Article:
Noncommunicable diseases, like heart attacks and cancer, produce higher death rates that cause lower productivity rates in low-income countries and harm their economic growth, according to the Centers for Disease Control and Prevention.

“I’m very proud of the fact that some of us from GW are participating in such committees,” Hyder said. “I think it’s incredibly important for us to be part of the global community, but also to understand global dynamics and participate in it.”

Tiina Laatikainen, a member of the advisory group and the director of the Public Health and Welfare Department in the Finnish Institute for Health and Welfare, said the advisory team aims to strengthen prevention management rehabilitation of patients with noncommunicable diseases in low-income countries.

She said she will work with Hyder and the other members of the advisory group to propose recommendations for low- and middle-income countries to increase funding opportunities and support networks in the noncommunicable disease sector.

Laatikainen said the advisory group should consider regional circumstances when trying to provide funding opportunities for research in governments for noncommunicable disease research.

“This is a global issue and through this, I think the main aim is really to get the representatives from different parts of the countries to get the knowledge, to get the experience and gather together anyway,” Laatikainen said.

Salim Virani, a member of the advisory group and a professor of medicine at Baylor University, said the advisory group will discuss methods for how patients with noncommunicable diseases in low- and middle-income countries can receive the same level of treatments and therapies as those in higher-income countries to guide the WHO’s recommendations.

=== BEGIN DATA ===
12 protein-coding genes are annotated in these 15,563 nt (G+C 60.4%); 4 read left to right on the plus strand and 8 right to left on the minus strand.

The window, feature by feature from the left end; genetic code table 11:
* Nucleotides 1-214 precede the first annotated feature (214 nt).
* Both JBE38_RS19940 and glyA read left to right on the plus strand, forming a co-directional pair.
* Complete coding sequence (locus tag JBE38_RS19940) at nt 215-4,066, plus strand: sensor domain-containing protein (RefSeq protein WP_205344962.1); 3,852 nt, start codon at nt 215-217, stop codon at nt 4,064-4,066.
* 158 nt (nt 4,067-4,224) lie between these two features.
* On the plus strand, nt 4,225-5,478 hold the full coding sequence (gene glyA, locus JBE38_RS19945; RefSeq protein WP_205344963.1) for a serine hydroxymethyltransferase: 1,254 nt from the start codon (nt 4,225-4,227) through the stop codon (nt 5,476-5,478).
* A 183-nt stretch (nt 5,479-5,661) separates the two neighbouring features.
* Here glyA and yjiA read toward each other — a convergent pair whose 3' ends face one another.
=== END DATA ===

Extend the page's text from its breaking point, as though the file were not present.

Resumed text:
He said implementing therapies and other treatments for noncommunicable diseases in low- and middle-income countries is a challenge because the advisory group needs to make sure they provide recommendations for basic primary treatments before they identify newer therapies.

“We know that some of the basic therapies that patients should receive, they’re not receiving so that’s where I think the key is,” he said.

Virani said COVID-19 infection places patients at higher risk of noncommunicable disease contraction, and the pandemic expanded the need to address noncommunicable diseases on a global scale. He said the pandemic limited treatment measures and increased risk factors like smoking, which worsened the conditions of patients with noncommunicable diseases.

Pandemic lockdowns reduced noncommunicable disease screening programs and staffing in outpatient disease-specific clinics, hindering access to health facilities for patients with noncommunicable diseases, according to a WHO report.

“Because of this bi-directional association, it becomes even more important to actually double down on NCDs because the next few waves of COVID-19 are probably going to be related to resurgence,” he said.